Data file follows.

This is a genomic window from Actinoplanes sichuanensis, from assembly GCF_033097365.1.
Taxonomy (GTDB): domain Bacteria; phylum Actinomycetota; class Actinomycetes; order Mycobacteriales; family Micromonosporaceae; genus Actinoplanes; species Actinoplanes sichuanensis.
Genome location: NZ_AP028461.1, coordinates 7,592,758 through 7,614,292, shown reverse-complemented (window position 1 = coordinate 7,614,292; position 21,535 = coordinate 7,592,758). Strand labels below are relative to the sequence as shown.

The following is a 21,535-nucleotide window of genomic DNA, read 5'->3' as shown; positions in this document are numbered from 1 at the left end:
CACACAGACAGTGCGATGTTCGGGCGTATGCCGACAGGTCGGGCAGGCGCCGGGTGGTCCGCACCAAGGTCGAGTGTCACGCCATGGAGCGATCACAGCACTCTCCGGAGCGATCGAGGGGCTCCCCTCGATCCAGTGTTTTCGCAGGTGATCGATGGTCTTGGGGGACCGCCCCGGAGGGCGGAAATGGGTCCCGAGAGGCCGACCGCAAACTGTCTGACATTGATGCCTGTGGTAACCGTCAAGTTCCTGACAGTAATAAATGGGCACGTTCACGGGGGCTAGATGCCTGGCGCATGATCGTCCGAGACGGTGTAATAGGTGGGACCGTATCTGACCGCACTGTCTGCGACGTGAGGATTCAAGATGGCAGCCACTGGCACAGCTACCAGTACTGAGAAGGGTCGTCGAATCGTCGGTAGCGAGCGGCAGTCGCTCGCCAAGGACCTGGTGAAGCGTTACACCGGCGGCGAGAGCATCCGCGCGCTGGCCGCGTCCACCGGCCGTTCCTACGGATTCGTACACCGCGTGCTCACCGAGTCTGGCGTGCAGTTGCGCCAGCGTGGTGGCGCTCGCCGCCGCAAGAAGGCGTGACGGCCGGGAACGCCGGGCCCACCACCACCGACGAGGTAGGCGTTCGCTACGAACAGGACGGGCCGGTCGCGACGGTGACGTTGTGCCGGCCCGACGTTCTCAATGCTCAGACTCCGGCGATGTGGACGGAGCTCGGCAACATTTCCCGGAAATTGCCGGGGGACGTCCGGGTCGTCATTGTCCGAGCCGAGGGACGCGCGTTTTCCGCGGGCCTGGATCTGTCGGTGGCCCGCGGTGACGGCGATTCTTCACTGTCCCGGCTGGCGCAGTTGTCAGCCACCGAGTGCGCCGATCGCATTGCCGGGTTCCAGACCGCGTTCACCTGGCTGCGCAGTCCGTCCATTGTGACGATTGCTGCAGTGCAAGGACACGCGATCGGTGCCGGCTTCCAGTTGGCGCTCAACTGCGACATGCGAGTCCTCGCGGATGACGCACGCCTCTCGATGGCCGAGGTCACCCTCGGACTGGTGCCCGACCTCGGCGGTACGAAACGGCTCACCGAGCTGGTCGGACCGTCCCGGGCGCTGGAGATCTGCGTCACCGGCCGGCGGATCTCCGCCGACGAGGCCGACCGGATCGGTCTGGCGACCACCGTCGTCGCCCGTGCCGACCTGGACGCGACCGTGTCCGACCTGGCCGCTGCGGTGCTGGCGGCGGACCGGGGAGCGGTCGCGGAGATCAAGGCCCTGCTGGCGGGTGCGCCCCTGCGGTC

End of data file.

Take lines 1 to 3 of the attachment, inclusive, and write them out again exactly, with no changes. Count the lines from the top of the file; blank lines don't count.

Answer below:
This is a genomic window from Actinoplanes sichuanensis, from assembly GCF_033097365.1.
Taxonomy (GTDB): domain Bacteria; phylum Actinomycetota; class Actinomycetes; order Mycobacteriales; family Micromonosporaceae; genus Actinoplanes; species Actinoplanes sichuanensis.
Genome location: NZ_AP028461.1, coordinates 7,592,758 through 7,614,292, shown reverse-complemented (window position 1 = coordinate 7,614,292; position 21,535 = coordinate 7,592,758). Strand labels below are relative to the sequence as shown.